Investigators from NIH, Hyperion Biotechnology Inc., and Hospital for Sick Children studied the effect of oral N-acetylcysteine (NAC) on decreasing oxidative stress and increasing physical endurance in individuals with ryanodine receptor 1-related myopathies (RYR1-RM).
The trial design included a selection of 37 genetically confirmed ambulatory individuals (adult and pediatric) with mild to moderate RYR1-RM phenotype. They were tracked as a part of natural history for six months, after which 33 of them were subsequently randomized (1:1) to a double-blinded, placebo-controlled trial. They either received a placebo (n = 17) or oral NAC (n=16) for six months. Primary endpoints were the evaluation of oxidative stress as measured by urine 15-F2t isoprostane concentration and physical endurance by the 6-minute walk test (6MWT) distance.
At baseline, individuals with RYR1-RM, in comparison to the general population, had a significantly (p<0.001) elevated mean 15-F2t isoprostane level (3.2 ± 1.5 vs 1.1 ± 1.7 ng/mg creatinine) and a decreased 6MWT distance (468 ± 134 vs 600 ± 58 m). Trial results showed no significant change of either 15-F2t isoprostane levels ((p = 0.98) or 6MWT distance (p = 0.61) during the 6-month natural history interval. Furthermore, in the NAC treatment group, there was no significant change in the 15-F2t isoprostane levels (p = 0.88) or 6MWT distance (p = 0.11). NAC had no substantial safety concerns, and it was well tolerated at the doses administered. 
COMMENTARY. RYR1-RM is the most frequently diagnosed of all the congenital myopathies, with an estimated US point prevalence of 1:90,000. The RYR1 gene is responsible for calcium channel stability, mutations of which lead to channel hyper- or hyposensitivity and chronic Ca2+ leak. There are no FDA-approved treatments for RYR1-RM. As of 2018, the following were some of the therapeutic approaches postulated for RYR1-RM based on the pathomechanism of disease and potential targets: RyR1 channel stabilization using Rycal ®, chaperones such as Sodium 4-phenylbutyrate, enhancing sarco-endoplasmic reticulum Ca2+ ATPase expression by 5-Aminoimidazole-4-carboxamide ribonucleoside, dantrolene as a RyR1 channel antagonist, carvedilol (a beta-blocker) and an acetylcholinesterase inhibitor such as pyridostigmine. A gene-based approach using adenovirus-mediated therapy was not possible, as the RYR1 gene is 159 kb long and exceeds the ~5 kb packaging capacity .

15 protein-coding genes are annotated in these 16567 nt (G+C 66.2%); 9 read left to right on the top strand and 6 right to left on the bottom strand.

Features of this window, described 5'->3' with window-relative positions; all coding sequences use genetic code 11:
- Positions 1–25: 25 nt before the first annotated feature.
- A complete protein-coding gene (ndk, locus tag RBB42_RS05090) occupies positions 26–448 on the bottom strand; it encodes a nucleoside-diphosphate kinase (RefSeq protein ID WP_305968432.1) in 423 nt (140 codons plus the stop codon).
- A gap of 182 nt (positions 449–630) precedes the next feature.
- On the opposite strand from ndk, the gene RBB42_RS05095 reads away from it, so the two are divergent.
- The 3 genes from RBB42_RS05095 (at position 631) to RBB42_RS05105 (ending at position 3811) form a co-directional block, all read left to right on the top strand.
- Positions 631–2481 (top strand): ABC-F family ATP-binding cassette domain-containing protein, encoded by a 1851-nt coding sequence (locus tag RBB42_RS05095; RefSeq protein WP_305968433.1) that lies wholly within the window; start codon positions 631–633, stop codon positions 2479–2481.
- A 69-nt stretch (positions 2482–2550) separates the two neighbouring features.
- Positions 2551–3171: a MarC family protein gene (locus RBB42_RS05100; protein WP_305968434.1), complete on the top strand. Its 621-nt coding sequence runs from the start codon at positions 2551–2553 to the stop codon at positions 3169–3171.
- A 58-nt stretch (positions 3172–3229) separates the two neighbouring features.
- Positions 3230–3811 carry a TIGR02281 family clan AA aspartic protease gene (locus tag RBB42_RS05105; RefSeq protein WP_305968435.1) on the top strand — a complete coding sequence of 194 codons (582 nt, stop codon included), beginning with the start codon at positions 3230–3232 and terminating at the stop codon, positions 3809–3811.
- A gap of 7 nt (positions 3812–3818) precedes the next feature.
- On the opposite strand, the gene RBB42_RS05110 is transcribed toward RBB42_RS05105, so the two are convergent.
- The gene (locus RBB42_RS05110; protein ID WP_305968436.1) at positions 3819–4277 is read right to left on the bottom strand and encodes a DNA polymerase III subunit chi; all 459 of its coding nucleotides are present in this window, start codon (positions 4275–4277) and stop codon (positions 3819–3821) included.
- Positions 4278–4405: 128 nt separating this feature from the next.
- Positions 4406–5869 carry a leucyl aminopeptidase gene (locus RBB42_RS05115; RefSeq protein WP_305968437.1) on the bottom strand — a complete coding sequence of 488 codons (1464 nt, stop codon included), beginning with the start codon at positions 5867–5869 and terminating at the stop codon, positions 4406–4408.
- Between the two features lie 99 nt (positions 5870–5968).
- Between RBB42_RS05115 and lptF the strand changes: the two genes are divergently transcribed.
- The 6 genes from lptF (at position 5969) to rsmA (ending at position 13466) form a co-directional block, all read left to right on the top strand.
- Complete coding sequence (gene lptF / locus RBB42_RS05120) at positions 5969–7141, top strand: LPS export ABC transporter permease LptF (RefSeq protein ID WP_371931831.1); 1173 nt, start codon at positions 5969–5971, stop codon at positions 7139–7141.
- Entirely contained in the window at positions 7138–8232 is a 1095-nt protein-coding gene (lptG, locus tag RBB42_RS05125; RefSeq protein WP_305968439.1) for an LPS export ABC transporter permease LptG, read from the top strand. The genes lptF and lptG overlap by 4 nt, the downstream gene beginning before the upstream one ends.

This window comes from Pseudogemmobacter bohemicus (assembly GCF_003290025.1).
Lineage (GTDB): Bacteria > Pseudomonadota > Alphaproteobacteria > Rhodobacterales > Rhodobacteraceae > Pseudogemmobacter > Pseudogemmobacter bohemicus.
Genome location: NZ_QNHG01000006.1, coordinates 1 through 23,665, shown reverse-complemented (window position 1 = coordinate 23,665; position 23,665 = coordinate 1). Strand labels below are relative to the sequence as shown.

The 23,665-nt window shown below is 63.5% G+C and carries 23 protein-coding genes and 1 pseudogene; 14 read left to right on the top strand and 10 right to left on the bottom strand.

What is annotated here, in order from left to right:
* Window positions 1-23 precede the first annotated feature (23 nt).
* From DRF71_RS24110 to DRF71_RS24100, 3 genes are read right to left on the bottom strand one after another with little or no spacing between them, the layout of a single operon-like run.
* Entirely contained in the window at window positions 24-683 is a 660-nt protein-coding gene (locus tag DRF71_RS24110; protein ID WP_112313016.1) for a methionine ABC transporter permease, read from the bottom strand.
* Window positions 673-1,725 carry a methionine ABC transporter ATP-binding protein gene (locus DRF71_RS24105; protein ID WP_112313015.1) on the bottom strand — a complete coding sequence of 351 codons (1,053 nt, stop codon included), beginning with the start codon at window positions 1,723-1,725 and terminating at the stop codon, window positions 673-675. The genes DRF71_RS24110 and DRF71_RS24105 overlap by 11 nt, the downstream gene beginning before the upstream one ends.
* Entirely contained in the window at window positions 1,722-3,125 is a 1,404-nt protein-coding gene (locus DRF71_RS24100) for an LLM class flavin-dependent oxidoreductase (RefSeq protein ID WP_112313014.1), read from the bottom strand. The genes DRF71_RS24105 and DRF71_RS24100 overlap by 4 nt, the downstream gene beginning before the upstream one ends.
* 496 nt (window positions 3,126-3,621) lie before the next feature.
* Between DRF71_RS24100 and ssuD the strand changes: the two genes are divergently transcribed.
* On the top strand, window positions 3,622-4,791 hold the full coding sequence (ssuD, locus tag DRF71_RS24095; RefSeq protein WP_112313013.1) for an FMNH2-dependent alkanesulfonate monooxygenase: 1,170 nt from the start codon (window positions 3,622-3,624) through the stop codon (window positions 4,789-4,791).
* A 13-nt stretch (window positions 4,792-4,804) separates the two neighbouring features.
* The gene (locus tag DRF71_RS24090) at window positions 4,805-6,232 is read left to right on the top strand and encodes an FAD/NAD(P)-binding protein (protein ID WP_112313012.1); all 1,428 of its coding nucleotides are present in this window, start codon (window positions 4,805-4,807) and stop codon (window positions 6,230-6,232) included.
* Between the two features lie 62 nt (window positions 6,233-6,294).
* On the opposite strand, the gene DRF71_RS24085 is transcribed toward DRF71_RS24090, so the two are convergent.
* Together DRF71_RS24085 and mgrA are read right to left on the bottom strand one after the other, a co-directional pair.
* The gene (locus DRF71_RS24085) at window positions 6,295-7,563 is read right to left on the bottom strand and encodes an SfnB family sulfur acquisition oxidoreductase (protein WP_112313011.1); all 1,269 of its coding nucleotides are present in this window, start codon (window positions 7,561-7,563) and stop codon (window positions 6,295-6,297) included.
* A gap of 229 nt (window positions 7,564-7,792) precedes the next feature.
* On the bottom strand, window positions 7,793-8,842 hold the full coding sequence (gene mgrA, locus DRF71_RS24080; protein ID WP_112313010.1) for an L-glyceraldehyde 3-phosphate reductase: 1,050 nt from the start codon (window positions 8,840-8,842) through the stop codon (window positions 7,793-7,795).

This study used NAC as an approach as it was readily available and had been FDA approved for acetaminophen overdose and other pulmonary conditions. NAC is a precursor to glutathione and is known to reduce oxidative stress. NAC was also shown to have a beneficial effect on muscle function and structure in both zebrafish and mouse models of RYR1-RM.
The following seemed to be some of the reasons that NAC may not have shown benefit in this study: the oral route of NAC administration may have undergone extensive first-pass metabolism and therefore decreased the overall drug availability, the low sample size may not have permitted detection of a clinically meaningful difference, the 6MWT distance was based on Duchenne muscular dystrophy minimum clinically important difference and not on RYR1-RM specifically, and finally the 15-F2t isoprostane levels could have been influenced by diet and exercise and were not corrected for .
This was a well-designed and executed study that was based on sound preclinical evidence. This study provides Class I evidence that treatment with oral NAC does not decrease oxidative stress as measured by 15-F2t isoprostane. This study for RYR1-RM will certainly benefit the design for future trials.
The author has declared that no competing interests exist.
Todd, JJ Lawal, TA Witherspoon, JW Chrismer, IC Razaqyar, MS Punjabi, M et al. (2020). Randomized controlled trial of Nacetylcysteine therapy for RYR1-related myopathies. Neurology Mar 202094(13): e1434–44. https://doi.org/10.1212/WNL.0000000000008872. [PubMed]
Lawal, TA, Todd, JJ and Meilleur, KG (2018). Ryanodine Receptor 1-Related Myopathies: Diagnostic and Therapeutic Approaches. Neurotherapeutics Oct 201815(4): 885–899. do: https://doi.org/10.1007/s13311-018-00677-1.